5 reasons why the (AAA) game industry is about to crash

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Isaiah Sherman polycounter lvl 8
The #1 reason listed is exactly why I am perusing my own project full-time at the end of this year!

I do not, however, believe the doom of AAA is nigh. Simply that, from a development side, it is largely self-destructive.

http://www.cracked.com/article_20727_5-reasons-video-game-industry-about-to-crash.html

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  • Bigjohn
    I wanted to be all argumentative, probably because it's on cracked, but honestly that was pretty spot on.

    His #1 reason describes why I left the industry almost perfectly.
  • NegevPro
    I agree with a lot of it but I can't find myself agreeing with #3 or #5. It seems logical to not put people who "don't know gaming" in charge of companies because these people aren't tasked with making games, they're tasked with handling business. I can't see a company that is led by somebody that only knows how to make games but knows nothing about business being successful.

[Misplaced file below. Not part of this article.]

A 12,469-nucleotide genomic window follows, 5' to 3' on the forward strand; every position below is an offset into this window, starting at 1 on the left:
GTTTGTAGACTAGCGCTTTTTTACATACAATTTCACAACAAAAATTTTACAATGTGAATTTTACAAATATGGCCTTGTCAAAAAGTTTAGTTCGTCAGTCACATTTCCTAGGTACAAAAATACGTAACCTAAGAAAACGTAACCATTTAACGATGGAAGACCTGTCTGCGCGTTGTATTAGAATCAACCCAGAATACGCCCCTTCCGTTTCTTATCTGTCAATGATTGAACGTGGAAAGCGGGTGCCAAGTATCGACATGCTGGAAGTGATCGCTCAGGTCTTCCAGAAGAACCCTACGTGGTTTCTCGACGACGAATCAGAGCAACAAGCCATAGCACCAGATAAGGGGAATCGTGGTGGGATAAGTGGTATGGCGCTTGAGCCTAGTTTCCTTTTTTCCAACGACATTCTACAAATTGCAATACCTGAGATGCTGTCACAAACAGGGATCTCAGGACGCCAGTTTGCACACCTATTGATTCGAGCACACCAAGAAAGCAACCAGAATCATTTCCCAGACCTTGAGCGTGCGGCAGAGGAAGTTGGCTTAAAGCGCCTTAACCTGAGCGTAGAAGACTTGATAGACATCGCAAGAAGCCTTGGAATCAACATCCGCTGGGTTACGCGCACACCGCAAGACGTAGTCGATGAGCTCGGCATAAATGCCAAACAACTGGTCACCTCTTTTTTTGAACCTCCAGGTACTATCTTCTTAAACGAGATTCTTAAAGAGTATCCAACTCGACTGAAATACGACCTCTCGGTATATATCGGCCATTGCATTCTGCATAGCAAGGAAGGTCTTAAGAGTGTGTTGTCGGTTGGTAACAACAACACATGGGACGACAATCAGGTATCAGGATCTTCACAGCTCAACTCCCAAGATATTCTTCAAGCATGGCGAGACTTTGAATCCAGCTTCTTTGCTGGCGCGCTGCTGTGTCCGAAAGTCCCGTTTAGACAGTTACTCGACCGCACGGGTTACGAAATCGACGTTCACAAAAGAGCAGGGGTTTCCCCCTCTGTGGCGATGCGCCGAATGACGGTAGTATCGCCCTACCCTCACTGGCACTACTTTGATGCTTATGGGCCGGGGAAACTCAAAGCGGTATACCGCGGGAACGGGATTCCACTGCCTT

As for #3, most reviews are written for the average gamer. While people might not like the truth, it's important to realize that the average gamer nowadays is an idiot who likes action, explosions, and doesn't really care too much about the story but would instead, rather have addicting gameplay. The average gamer finds a game like Call of Duty to be the best thing ever, every year, but they really hate when they play a new game that differs from the formula they have grown to know and love.